Monday, May 12, 2008

Great Article About Natural Cosmetics

Most people think the skin acts as a barrier between us and the outside world and that we don't need the same kinds of regulations for what people put on their bodies as we do for substances (foods, drugs) we put in them. But any good aromatherapist knows that nothing could be further from the truth!

Pores! Remember pores? Our skin is not an impermeable barrier. It's semi-permeable. And it's not just "pores" that let things in and out. If something has a small enough molecular structure or interacts with our bodies in certain ways (for better or worse) it soaks right in.

That's why medical patches for birth control, nicotine addiction, and others work. And that's how essential oils work, too. Aromatherapy is kind of a misnomer. Essential oils do not always work strictly through the sense of smell (although that's certainly a key factor). They work by being absorbed into the body where they can be used—like a food or herb—for beneficial use.

Some essential oils don't smell very good. Some people (like me, for example) think chamomile and yarrow, spikenard and angelica are positively wretched! But I use them in conjunction with essential oils with scents I do like because when used in the right amounts their healing qualities are unsurpassed.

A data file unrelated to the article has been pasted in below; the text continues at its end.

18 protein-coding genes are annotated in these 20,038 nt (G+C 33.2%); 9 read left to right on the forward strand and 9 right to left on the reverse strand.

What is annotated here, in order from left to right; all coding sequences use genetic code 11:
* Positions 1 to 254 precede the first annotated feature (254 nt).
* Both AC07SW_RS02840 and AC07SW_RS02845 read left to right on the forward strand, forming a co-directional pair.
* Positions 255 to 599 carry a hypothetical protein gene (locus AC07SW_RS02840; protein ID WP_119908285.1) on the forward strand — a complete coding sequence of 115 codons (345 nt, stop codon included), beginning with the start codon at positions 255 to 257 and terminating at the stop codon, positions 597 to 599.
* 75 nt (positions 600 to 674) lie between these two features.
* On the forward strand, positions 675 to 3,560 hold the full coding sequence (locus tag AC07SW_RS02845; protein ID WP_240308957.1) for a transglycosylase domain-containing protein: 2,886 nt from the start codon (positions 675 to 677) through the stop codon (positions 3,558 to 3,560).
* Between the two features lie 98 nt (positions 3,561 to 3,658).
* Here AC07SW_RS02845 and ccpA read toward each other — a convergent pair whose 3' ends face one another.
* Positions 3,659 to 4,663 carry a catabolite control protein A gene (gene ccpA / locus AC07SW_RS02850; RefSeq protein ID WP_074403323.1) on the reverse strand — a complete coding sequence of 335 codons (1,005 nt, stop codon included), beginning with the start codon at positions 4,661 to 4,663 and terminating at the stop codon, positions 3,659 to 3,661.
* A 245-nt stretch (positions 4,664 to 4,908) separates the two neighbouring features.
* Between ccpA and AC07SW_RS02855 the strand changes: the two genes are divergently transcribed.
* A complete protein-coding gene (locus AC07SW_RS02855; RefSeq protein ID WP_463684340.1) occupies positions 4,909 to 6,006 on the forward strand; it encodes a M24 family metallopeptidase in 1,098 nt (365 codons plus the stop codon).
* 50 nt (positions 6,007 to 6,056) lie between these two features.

Notice I emphasized the words "in the right amounts." This is important because in excess or used undiluted directly on the body even the most beneficial substances have toxic effects. That's why I made my Mama Love perfumes to aromatherapy standards, not to what is considered reasonable by most perfume manufacturers. Typical perfumers use such high quantities of essential oils they make therapeutically-oriented aromatherapists cringe.

But back to the article above. It's a great introduction to the importance of regulation in the cosmetics industry, natural alternatives and the like. Well worth taking a look.

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